Annexation proceeded as planned.


This flash fiction story is in response to the Friday Fictioneers weekly photo challenge.


Filed under Prose, Shorts

Flight Attendant


He admired the way the fabric of her skirt stretched tight against her shapely backside, with only a hint of a panty line disturbing her curves.  He admired, too, a hundred other details about her that charmed him to desperation.  The line of her jaw, her perfectly sculpted hair, the glint of light striking her lip gloss, and once when she didn’t notice him watching a real ray of sunshine – a genuine smile, a friend smile, not one of those lifeless customer smiles.  He suddenly was struck by an overwhelming desire to have and to hold her and by the equally overwhelming realization that he never would.  His heart fairly broke at the loss of the ephemeral flame of pretend passion.  Still he could not help but strain and crane his neck to savor every moment of visual delight when she bustled past, and he insisted on hearing every last drink and meal option to prolong their brief interactions by as many moments as possible.  Nor could he help the goofy grin that flashed across his face when their eyes met.  He felt foolish.  He felt lonely.  And, unreasonably, he felt rejected.  But that wasn’t new, that was the shadow that doggedly pursued and harassed him always.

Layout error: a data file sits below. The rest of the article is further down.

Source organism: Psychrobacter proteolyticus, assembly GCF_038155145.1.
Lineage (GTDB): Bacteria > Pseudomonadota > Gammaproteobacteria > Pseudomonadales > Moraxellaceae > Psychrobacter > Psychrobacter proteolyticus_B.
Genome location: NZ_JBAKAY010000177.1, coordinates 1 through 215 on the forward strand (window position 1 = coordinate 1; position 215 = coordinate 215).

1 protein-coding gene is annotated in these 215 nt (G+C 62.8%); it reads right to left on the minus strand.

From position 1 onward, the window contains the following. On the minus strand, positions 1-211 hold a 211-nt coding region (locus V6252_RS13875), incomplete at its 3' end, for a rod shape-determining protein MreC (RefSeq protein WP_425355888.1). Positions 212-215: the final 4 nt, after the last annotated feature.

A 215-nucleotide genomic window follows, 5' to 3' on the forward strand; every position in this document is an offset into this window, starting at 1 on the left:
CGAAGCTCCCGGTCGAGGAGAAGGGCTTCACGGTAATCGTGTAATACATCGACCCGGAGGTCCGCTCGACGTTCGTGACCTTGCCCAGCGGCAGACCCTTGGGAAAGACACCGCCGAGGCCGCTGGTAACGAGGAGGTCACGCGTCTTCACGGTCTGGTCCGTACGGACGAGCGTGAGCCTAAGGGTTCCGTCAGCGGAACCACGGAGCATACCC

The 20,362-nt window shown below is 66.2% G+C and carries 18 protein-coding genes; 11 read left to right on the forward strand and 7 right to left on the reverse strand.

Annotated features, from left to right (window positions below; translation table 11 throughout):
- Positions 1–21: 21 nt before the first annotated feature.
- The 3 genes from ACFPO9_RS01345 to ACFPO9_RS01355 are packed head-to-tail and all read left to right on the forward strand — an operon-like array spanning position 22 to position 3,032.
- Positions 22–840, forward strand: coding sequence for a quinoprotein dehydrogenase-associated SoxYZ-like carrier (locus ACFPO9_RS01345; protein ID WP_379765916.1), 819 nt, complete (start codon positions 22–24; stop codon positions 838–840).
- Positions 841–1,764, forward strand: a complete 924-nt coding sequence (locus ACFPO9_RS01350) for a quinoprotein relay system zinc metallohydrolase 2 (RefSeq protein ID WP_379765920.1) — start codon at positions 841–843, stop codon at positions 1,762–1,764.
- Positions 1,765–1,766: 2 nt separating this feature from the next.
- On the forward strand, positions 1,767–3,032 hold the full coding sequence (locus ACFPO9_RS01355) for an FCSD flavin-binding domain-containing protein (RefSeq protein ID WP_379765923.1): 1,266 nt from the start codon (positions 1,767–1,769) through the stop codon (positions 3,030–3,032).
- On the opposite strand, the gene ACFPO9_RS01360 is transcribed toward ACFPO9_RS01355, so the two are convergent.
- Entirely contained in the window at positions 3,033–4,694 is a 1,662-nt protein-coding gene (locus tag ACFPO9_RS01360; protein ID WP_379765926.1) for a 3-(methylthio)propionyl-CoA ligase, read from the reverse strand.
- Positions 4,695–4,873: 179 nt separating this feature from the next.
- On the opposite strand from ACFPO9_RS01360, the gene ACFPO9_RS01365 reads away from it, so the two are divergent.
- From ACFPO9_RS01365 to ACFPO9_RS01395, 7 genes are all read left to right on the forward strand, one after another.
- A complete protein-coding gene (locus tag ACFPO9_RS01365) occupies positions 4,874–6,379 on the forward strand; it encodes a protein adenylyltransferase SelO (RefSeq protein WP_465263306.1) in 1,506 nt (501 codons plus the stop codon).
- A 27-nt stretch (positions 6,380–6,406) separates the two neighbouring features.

For her part, she thought, “He seems friendly, kind of cute too.”

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Gunshots (Friday Fictioneers)


There were like these gunshots outta nowhere.  I’m like “whoa, somebody’s shootin’, what’s going on Jimmy?”  Cause I was rollin’ with my man Jimmy.

But then I saw Jimmy was down, and I was all “Jimmy’s down, Jimmy’s down.”  Cause Jimmy was like down and shit.  There was blood and I was freaking out, “Jimmy caught one.”  Yeah, he got shot, what’d I say?

So I gotta call 5-oh and shit, but I ain’t got no phone, so I checked for a PF1.  But then the handset was all shot or busted or whatever.  Good thing you guys came anyways.


Other Friday Fictioneers posts of mine can be found as below:


Michael Nicoletta

Other posts for the same picture can be found here.


Filed under Prose, Shorts